(Originally published on Athletics, October, 2017)
What qualifies designers to tackle business challenges?
Is it the perspective we can offer with fresh eyes, a spring in our step, and no dog in the fight? Some innate tendency to seek out and simplify complexity? We wouldn’t dare speak for our industry. But we can speak for ourselves, and wecertainly didn’t attend business school. Some of us didn’t even finish high school.
No shortage of ink has been spilled on this topic. “Design thinking” as a paradigm is as hackneyed as “disruption” and “bespoke” and puns on “Make America Great Again.” Putting tired terminology to bed, the brand design process does have a unique ability to stir up latent business and management issues within partner teams. Call us Freudian, but it’s our belief that when design summons the potential for breakthroughs, letting the moment pass means forgoing the opportunity to translate struggle into strength, thereby rendering a disservice to partners and collaborators alike.
It’s not our intention to dictate ten commandments for the intersection of design and business. We humble creative-folk simply want to open up our own internal dialogue to others wrestling with life’s great design questions.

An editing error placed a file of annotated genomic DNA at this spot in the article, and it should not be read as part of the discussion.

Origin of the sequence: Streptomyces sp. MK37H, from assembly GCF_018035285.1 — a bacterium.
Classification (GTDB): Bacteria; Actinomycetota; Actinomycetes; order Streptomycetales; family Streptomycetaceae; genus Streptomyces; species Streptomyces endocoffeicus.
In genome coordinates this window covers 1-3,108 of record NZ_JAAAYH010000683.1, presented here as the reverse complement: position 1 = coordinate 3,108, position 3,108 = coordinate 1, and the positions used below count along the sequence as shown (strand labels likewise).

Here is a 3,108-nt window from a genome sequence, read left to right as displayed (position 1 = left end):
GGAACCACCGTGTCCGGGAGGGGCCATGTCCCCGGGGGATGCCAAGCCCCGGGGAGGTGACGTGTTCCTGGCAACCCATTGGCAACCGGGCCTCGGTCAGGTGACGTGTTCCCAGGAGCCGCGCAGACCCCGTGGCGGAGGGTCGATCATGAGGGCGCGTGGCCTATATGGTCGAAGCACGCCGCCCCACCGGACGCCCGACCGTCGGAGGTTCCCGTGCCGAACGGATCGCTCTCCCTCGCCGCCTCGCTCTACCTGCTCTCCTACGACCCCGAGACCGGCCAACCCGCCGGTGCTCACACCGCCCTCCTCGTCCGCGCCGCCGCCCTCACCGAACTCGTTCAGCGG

Diplomacy is the process by which subjective interests are negotiated to produce peace and order. Peace and order allow business (and culture) to flourish. It’s our belief that for the design process to promote flourishing business, its own form of diplomacy is warranted.
Taking the political analogy one step further, the term praxis* is used in political philosophy to describe the synthesis of theory and action, thinking and doing, internal intention and external practice. We’ve been playing with the idea of design praxis to describe the bridge between a company’s internal culture and external expression out in the world. Design praxis is, at its purest, a method of design diplomacy, helping capture opportunities and resolve fractures within partner teams and organizations. A nice theory, but what could it look like in action?
We see brand culture as a company’s self-conception. Every company has its own stories, beliefs, ideas, values, and attitudes, not to mention how personnel perceive and articulate core offerings, practices, and services. At the beginning of branding initiatives, we conduct interviews and desk research to identify areas of consensus and divergence in this self- conception. In parallel, we assign and analyze workbooks designed to reveal aesthetic accord and discord among stakeholders. A series of workshops help isolate these variances, the first step toward a. eliminating differing opinions, or b. designing measures for them to coexist peacefully.